A strong storm system barreled through several Mississippi Gulf Coast communities yesterday evening (Monday, April 14), damaging and destroying numerous recreational vehicles in a campground, downing trees and power lines, and cutting electricity to some communities.
One of the hardest hit areas in the region was Santa Maria RV Park in Gautier; about two dozen trailers and campers were knocked off their blocks, overturned, or totally destroyed, and two people were treated at the hospital for injuries.
The roads leading to the campground were littered with debris, and the street lights were out.
A severe thunderstorm warning had been in effect in advance of a strong cold front moving into the region.
The National Weather Service didn’t think it was a tornado, meteorologist Robert Ricks told the (Biloxi) Sun Herald.
“It was straight-line winds of about 50 mph and none of the RVs were tied down,” said Ricks.
“In talking with emergency management personnel, there were no power lines down. It appears to be because of the straight-line winds in an RV park configuration without tie-downs.”
The police chief in nearby Moss Point, Keith Davis, told WLOX-TV there were downed power lines and trees there. He said one power line caught fire but it was quickly extinguished.
First responders quickly scoured the campground searching for anyone injured or stuck inside their RVs.
“We’re just looking at the damages, assessing what’s happened,” said the Mississippi Emergency Management Agency (MEMA) Area Coordinator Carolyn Nelson.
“We don’t know exactly how much damage we have yet, but have at least 25 trailers so far
Red Cross volunteers were also on hand providing assistance to victims.”
Protecting Your RV During Extreme Wind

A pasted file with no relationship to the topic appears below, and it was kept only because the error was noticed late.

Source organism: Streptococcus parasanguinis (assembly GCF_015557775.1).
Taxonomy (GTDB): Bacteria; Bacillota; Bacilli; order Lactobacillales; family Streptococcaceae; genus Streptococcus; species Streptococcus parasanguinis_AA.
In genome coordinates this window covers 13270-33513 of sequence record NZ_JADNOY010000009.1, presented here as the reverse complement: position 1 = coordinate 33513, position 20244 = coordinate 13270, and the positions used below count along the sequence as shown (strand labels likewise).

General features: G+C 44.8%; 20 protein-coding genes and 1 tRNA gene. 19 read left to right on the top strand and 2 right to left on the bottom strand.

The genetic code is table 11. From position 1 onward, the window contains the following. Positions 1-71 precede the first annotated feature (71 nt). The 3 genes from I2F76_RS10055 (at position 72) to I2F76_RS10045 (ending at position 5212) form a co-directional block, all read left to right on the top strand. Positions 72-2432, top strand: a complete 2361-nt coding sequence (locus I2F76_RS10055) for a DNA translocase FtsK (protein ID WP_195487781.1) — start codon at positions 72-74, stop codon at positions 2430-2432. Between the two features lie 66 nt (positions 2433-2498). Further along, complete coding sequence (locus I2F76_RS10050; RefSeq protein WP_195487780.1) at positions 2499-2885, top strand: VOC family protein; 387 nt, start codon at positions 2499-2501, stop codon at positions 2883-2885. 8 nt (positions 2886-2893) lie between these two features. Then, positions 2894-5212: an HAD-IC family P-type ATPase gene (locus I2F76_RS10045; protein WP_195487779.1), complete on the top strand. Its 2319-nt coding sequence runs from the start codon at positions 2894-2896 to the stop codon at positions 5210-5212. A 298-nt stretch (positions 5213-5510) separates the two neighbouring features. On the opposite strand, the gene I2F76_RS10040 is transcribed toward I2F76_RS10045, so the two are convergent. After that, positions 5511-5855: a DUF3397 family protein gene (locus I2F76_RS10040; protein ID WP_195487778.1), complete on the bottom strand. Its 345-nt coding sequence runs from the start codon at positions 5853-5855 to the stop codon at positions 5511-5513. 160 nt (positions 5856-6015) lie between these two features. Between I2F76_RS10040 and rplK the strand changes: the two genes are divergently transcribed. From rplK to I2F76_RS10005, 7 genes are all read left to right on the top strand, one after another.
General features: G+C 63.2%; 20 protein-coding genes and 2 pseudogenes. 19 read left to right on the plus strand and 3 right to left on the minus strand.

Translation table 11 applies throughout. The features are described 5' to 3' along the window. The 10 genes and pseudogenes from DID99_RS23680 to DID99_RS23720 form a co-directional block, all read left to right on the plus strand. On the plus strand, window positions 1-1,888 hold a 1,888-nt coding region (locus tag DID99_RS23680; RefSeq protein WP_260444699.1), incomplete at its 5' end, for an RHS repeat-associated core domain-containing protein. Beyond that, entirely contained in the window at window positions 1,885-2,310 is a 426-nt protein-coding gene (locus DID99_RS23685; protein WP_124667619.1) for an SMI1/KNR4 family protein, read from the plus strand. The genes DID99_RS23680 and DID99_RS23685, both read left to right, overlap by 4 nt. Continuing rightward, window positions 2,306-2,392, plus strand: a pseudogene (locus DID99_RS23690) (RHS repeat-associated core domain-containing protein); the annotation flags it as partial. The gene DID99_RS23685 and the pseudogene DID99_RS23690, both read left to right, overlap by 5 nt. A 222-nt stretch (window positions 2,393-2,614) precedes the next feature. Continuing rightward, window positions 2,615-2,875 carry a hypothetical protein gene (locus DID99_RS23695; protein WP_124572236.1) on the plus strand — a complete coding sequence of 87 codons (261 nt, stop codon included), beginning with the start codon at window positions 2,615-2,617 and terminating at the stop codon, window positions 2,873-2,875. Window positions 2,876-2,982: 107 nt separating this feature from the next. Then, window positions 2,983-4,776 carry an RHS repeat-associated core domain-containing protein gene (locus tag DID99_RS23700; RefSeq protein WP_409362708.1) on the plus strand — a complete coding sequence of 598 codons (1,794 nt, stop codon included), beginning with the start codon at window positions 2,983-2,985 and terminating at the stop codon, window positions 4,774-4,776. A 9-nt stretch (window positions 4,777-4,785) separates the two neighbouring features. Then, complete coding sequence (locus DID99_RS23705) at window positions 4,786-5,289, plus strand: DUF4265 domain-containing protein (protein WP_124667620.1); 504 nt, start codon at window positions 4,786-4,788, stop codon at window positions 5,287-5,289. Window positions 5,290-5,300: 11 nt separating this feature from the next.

I think we can all agree that dealing with a major storm is NOT a pleasant situation.
Similar incidents have been known to happen, especially when parked in extremely windy locations and during severe storms.
Many RV owners have asked the question, “At what wind speed should I be concerned?”
RVs have been known to weather 75 mph wind speeds without tipping over; however, variables such as weight of the RV must be considered.
The “rock-a-bye-baby” effects are intensely worrisome to most RV occupants. If you ever feel concerned about the wind, the following two recommendations should be considered.
Park Your Nose into the Wind
The less surface area the wind his hitting, the better. The pressure of the wind on your vehicle is called “wind load” and you can decrease it immensely by pointing the front of your RV into the wind as opposed to having the wind blow across the length of your RV.
For the average size RV in a 60 mph wind, the wind load is 2967 pounds when the side of the RV is to the wind. However, when the RV’s nose is to the wind, the wind load decreases to 1032 pounds. You face less than half the wind load simply by pointing your nose into the wind.
Extend your Stabilizers
Better safe than sorry. If the wind is causing you to lose sleep, simply extend those handy stabilizers and fret no longer. Stabilizers are an easy fix for a parked RV that is beginning to sway.
I can’t change the direction of the wind, but I can adjust my sails to always reach my destination.